- verify that "solution is not worst than the problem"

Re:There is no such thing as "zero emission" (1)

MasterOfGoingFaster (922862) | about a year ago | (#45247261)

This is correct. The solution is not ready yet. People forget how bad pollution was with horses, and how much cleaner gas-burning cars were. A buildout of the current grid to handle electric cars is incredibly wasteful.

Re:There is no such thing as "zero emission" (2)

sfm (195458) | about a year ago | (#45247633)

Check out the grid utilization from Midnight to 6am in any timezone. Would it surprise you to know the load is generally less than 40% of peak? Assuming reasonable charging models, there is no need to radically expand the electric grid.

And no, it is not zero emission, but certainly using an electric vehicle produces far less direct polution than driving a typical ICE car.

Re:There is no such thing as "zero emission" (1)

Lumpy (12016) | about a year ago | (#45247313)

Or just get uneducated americans to stop freaking out about having a small nuclear reactor under the hood. That would be my solution.

Re:There is no such thing as "zero emission" (1)

Jmc23 (2353706) | about a year ago | (#45247447)

Nothing will educated them about nuclear like a pacific ocean without fish!!

Re:There is no such thing as "zero emission" (1)

Immerman (2627577) | about a year ago | (#45247415)

We are not ready for mass adoption of electric cars, but the technology is not yet cheap enough for that yet anyway. By the time the technology does get cheap enough, and starts trickling down to the majority who have rarely if ever bought a new car in their lives, we will have had plenty of tie to start shifting to more sustainable power generation.

For that matter we could roll out high-efficiency gasoline generator power plants that will burn far more cleanly, and generate far more power per gallon, than most modern cars do. Even with transmission and storage losses you'd *still* come out ahead with electric vehicles in terms of fuel pollution.

Perhaps more to the point that substantial delay in adoption means you can't quickly change the fuel source for hundreds of millions of gasoline cars on the road. You can try shenanigans like ethanol fuel "enrichment", but that's really a drop in the bucket. Diesel has a little more potential since they are a lot more tolerant to alternative fuels. Electric cars though, those will be powered by whatever your power plants happen to be consuming, without any modifiation. That's mostly coal right now in the US, but that's starting to change, and IIRC Germany already gets something like 60% of its electricity from solar, and they're not exactly known for their long sunny days.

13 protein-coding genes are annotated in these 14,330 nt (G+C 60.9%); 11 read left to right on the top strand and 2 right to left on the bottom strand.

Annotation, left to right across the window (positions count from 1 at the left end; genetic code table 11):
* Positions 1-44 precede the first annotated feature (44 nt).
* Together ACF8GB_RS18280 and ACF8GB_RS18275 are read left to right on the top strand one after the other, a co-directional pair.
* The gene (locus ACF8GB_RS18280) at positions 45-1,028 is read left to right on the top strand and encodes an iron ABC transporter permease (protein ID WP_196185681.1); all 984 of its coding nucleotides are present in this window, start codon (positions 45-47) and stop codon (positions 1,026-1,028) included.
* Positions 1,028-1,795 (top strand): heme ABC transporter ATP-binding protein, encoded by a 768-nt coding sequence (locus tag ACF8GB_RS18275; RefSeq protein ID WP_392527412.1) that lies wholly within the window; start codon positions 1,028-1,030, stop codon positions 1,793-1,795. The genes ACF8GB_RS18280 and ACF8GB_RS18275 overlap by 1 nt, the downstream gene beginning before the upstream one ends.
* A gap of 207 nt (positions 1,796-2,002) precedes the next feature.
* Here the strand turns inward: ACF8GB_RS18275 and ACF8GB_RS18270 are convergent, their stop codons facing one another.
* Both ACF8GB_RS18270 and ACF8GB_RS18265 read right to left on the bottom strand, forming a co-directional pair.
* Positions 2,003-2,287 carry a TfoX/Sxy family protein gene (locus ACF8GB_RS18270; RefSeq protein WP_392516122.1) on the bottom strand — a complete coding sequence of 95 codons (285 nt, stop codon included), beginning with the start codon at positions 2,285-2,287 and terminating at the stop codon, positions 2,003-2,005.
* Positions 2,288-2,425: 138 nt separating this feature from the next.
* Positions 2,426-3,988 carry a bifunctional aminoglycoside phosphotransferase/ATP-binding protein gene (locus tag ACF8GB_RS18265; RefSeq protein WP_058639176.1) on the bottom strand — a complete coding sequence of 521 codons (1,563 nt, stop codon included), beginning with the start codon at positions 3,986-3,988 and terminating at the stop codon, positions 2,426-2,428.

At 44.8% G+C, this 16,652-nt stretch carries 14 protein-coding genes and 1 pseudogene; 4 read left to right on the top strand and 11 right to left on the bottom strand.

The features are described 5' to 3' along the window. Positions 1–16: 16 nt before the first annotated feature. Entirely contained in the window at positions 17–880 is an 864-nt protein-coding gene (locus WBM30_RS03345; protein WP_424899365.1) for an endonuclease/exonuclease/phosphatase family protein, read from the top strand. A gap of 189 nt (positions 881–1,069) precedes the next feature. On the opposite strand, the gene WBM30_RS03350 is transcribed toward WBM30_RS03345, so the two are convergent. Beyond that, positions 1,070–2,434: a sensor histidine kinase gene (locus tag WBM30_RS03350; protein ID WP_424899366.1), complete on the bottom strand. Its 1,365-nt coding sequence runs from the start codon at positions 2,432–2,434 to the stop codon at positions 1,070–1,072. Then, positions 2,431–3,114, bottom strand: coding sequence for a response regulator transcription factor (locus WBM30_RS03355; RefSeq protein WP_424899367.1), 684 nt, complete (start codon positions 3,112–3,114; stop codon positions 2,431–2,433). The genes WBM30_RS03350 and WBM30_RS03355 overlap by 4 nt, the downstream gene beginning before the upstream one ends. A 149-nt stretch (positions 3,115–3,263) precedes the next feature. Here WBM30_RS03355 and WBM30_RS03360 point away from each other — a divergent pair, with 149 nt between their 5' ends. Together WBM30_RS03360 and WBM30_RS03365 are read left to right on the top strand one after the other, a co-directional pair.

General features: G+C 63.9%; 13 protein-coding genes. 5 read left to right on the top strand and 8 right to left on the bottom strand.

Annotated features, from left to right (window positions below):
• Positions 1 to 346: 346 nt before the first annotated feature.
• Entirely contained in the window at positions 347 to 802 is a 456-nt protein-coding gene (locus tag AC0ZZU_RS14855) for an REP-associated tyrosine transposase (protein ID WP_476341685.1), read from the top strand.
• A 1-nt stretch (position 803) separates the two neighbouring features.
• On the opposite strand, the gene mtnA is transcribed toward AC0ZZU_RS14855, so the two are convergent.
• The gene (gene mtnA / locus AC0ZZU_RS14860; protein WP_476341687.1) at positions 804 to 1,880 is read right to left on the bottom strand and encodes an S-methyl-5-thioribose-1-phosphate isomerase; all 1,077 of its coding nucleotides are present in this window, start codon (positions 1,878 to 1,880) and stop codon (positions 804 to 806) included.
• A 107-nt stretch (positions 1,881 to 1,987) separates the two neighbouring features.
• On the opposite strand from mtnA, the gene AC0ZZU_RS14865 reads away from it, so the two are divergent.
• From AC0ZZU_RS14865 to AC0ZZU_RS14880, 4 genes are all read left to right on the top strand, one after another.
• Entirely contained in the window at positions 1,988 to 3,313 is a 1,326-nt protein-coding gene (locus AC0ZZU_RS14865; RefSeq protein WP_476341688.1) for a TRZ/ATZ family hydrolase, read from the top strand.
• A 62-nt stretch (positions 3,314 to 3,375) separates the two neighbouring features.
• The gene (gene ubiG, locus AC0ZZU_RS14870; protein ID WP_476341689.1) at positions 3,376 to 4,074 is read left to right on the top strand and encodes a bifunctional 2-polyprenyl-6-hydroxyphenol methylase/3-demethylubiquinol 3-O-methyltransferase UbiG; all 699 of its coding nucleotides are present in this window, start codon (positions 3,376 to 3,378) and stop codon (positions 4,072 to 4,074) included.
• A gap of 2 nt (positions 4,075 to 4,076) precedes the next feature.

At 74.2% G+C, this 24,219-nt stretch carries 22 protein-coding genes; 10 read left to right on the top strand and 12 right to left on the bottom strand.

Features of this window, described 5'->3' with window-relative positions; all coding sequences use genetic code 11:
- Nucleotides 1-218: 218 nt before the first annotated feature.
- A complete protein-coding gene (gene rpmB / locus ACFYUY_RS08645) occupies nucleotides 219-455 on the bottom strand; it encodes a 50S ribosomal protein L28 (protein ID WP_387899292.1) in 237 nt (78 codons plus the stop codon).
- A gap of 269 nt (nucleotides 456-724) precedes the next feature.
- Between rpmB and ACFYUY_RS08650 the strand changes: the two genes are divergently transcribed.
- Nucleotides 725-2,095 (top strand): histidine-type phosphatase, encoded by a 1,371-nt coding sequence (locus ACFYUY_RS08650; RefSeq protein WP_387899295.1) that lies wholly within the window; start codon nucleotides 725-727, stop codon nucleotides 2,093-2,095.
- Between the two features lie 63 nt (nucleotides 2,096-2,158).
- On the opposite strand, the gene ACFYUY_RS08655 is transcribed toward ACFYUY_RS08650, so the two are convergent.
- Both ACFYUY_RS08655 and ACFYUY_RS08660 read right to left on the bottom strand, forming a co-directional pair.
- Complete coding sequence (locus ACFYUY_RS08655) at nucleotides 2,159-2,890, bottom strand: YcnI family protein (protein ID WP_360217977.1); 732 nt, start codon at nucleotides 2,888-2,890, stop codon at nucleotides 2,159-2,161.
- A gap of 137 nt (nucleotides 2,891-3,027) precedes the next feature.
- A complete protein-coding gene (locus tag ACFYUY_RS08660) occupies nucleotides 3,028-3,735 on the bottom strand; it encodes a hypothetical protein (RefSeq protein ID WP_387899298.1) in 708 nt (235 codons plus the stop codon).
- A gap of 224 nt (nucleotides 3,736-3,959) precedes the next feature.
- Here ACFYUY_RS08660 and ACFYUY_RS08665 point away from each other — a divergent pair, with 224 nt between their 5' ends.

Re:There is no such thing as "zero emission" (1)

Immerman (2627577) | about a year ago | (#45247473)

Oh, also worth mentioning - the shift towards electric cars creates the promise a vast and lucrative new high-dollar market for *good* batteries (safer, cheaper, and/or more environmentally friendly) - which makes the necessary R&D far easier to justify, bringing significant attention to a technological field that had been largely languishing.

Re:There is no such thing as "zero emission" (1)

Mr D from 63 (3395377) | about a year ago | (#45247785)

There is already a vast and lucrative market for safer, better, cheaper, environmentally friendly batteries. There has been for quite some time.

Aha. (1)

garyoa1 (2067072) | about a year ago | (#45247253)

I see the power company lobbyists are busy.

When DID Slashdot turn into Jalopnik? (0)

jeffb (2.718) (1189693) | about a year ago | (#45247255)

I guess car stories are good for starting high-traffic, high-clickthrough flamewars, but it seems like we're going a bit overboard lately.

If a consumer didn't pay a premium for electric... (0)

mark-t (151149) | about a year ago | (#45247259)

... they'd probably already be a lot more popular.

As it sits, you're looking at putting down an additional $10k on a car *JUST* because it's electric, while the typical price-conscious consumer looks at that money difference and realizes that they can actually just get a whole lot nicer car instead.

Re:If a consumer didn't pay a premium for electric (0)

Anonymous Coward | about a year ago | (#45247825)

Hell, ignore the premium. Anyone who even thinks they might take a road trip will balk at the idea of having to wait around for 20 minutes every 150 miles. For that reason alone, it's going to be limited mostly to upper-middle class and above.

Re:If a consumer didn't pay a premium for electric (2)

Zobeid (314469) | about a year ago | (#45247857)

You're totally right, and I think the industry is keenly aware of this, and they are working on how to address it.

Gasoline cars have been mass-produced and cost-reduced for decades. It's really quite amazing to look at the cost of an internal combustion engine and see just how cheap they are, considering the materials, parts and tolerances that they require to produce them. The same can and should happen to electric cars, but it just doesn't happen overnight, and it won't ever happen without them being in active production.

The Tesla Model S is Tesla's second car, and it's a huge advance over the Roadster. The Chevy Volt and Nissan Leaf are first-generation products. We're just at the beginning of this change, so be patient!

My BS meter pegged (1)

frovingslosh (582462) | about a year ago | (#45247267)